SEO Headlines 04/01/2008
Celebrating 50 Issues of the SEO Newsletter
Did you get your personalized copy of the SEO Newsletter in your inbox yesterday? We hope you did and that you’ve had a chance to check out the news tidbits, read about Expectation Management and learn a little something about Successful Site Architecture and Web Design. While we were putting together yesterday’s edition we noticed something kind of special. Yesterday we sent out the 50th edition. Yowsa, time flies!
Those of us who have been around for awhile will know that the SEO Newsletter started out as the SEOToolSet Newsletter when it launched back in 2004. Since then we’ve gone from updating monthly to being a bimonthly newsletter filled with news nuggets and a double dose of expert articles each month.
If you’re a subscriber, we hope you’ve been enjoying the newsletter that’s been hitting your inboxes at the middle and end of each month. And if you haven’t yet converted, I think yesterday’s anniversary is just the latest reason to come over to the light. We invite you to check out the newsletter archives, and if you like what you see, consider giving it a whirl. We did mention that it’s free, right?
Rand Gets Ranty over Startup Advice
Rand’s got his offensive yellow shoes all in a bunch because he’s sick of reading startup advice that doesn’t mention search engine optimization anywhere on the page. Rand is so frustrated with the lack of SEO mentions that he’s summoning his inner Rebecca Kelley and throwing a near fit on the SEOmoz blog, swearing included. Poor Rand. He needs a cookie.
I think the reason Rand’s resources are lacking any mention of search engine optimization is because he’s looking at general business articles. They’re not about how to market a company. They’re about how to set it up. How to find a unique selling point. How to treat employees so they don’t leave when you’re paying them in donuts. At this point, we’re not even talking about marketing; we’re talking about how to make your company valuable and keep it above water.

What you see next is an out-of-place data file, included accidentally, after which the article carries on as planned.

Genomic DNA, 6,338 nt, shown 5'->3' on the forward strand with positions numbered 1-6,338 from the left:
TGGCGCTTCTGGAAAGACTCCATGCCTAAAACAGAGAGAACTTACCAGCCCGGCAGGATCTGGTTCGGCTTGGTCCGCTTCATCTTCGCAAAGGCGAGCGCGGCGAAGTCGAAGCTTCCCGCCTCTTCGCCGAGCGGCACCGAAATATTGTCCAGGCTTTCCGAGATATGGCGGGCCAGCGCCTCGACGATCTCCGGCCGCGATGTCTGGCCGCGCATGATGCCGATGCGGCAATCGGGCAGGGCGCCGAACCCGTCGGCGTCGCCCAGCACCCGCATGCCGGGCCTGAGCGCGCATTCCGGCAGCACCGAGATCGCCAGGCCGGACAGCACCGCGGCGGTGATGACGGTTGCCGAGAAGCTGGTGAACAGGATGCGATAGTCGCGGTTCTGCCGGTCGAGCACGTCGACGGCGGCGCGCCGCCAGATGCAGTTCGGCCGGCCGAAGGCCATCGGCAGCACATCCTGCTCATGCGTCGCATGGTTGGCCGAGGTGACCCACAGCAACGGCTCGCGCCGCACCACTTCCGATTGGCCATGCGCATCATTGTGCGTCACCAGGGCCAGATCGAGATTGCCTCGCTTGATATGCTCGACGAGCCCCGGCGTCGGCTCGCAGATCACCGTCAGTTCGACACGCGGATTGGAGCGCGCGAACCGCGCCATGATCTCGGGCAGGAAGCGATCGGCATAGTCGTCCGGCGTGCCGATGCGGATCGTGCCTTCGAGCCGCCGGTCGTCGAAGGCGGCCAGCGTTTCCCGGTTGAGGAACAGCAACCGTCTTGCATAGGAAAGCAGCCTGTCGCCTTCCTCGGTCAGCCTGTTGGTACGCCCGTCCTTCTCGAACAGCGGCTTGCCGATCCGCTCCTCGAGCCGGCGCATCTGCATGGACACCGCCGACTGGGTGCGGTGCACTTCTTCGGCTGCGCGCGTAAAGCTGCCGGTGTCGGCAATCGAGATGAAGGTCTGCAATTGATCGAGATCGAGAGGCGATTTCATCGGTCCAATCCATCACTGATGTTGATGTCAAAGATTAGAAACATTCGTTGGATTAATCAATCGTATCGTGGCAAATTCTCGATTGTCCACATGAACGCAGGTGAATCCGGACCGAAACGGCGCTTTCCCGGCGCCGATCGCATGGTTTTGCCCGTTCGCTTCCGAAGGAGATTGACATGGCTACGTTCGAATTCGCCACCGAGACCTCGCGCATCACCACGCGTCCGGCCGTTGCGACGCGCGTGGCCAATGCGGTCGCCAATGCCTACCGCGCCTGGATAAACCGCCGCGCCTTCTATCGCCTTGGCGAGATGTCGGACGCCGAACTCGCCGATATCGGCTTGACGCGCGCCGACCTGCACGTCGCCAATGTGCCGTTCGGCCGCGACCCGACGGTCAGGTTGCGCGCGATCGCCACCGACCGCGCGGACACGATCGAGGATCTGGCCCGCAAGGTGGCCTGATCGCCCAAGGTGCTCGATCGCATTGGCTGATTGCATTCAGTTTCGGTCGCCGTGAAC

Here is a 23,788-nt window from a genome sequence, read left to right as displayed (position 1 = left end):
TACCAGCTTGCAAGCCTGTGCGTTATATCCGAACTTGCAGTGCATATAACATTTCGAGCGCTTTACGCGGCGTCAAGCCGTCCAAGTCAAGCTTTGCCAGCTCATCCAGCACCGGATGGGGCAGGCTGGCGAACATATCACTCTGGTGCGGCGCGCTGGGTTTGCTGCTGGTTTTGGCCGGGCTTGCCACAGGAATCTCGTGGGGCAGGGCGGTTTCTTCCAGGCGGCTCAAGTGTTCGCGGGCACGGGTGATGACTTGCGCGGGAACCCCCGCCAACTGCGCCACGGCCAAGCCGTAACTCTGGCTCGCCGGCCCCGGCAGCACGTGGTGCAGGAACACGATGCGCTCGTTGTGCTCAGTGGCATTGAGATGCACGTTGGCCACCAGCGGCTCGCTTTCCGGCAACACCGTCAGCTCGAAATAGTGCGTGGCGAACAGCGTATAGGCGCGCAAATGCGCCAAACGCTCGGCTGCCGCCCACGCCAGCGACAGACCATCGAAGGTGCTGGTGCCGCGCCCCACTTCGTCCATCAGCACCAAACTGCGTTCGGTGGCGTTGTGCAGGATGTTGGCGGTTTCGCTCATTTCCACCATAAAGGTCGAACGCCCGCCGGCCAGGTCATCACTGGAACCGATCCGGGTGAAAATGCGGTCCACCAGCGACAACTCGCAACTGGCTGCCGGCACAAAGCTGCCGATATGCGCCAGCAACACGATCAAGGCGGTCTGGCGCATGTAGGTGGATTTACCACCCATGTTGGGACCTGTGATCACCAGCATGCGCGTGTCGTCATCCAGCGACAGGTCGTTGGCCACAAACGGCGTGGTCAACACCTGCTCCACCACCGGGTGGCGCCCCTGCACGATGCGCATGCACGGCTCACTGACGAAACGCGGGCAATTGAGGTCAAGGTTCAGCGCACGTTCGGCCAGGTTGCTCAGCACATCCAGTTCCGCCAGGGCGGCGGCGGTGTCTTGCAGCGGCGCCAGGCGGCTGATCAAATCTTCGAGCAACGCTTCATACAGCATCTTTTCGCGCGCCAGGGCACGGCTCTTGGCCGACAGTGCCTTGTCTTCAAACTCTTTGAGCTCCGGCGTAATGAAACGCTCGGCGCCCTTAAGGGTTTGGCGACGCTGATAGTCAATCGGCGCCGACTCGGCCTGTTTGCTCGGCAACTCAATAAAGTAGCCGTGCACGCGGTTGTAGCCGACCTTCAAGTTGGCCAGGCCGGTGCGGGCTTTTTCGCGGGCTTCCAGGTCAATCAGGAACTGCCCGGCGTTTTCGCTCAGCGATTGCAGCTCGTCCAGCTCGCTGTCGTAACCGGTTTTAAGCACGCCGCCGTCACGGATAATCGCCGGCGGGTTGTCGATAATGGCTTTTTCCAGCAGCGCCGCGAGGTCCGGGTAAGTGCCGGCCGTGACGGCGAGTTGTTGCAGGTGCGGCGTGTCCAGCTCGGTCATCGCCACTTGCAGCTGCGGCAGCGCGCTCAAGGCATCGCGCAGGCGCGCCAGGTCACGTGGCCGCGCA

However, I’d be interested to know how many startups are really hiring SEOs at this point. My initial thought would be that the folks eating pizza and working out a basement aren’t likely to shell out a few thousand dollars a month for search engine optimization services. However, I think with the recession upon we’ll see this change. Talented inhouse SEOs are going to start splintering off from their agencies and begin offering affordable optimization services. Once costs come down, I think we’ll start to see SEO fit into the marketing budget for more startups. Sure, we can all say that SEO is worth the investment, but when you’re a baby startup and it’s either optimizing your Web site or paying the electricity…well, I hope you and your best friend can type in the dark.
Does A Faster Server Mean Higher Google Rankings?
Ah, the old "does having a fast server matter?" question. I know for a fact we’ve touched on this topic at least nine billion times, but since it’s coming up in the forums, here’s my quick spiel.
The answer is a definite "sort of". Being on a faster server isn’t going to take your crappy site and instantly make it rank for all of its highly competitive keywords. However, a faster server does mean that Googleblot will be able to spider more of your site without fear of it crashing. The more pages Google has indexed, the more complete your site themes will be, and the better you’ll rank for your targeted keywords. Makes sense, right? Okay, now stop asking about it in the forums. Kthx.
Cre8asiteforums member EGOL thinks there may also be some social factors coming into play. Check out his response, as well.
Nowsourcing talks about the different support networks that exist on Twitter. I have to say, being able to cry/vent/affection bait on Twitter is incredibly comforting and effective. You know have no idea the solace that can be had when say, someone steals your online identity and uses it to by random crap and ship it your apartment. Thanks for the virtual hugs, Twitter friends!
Darren Rowse creates a great resource with 20 Types of Pages that Every Blogger Should Consider.
Danny Sullivan says Search Marketing’s No Place for a Search Engine, Google.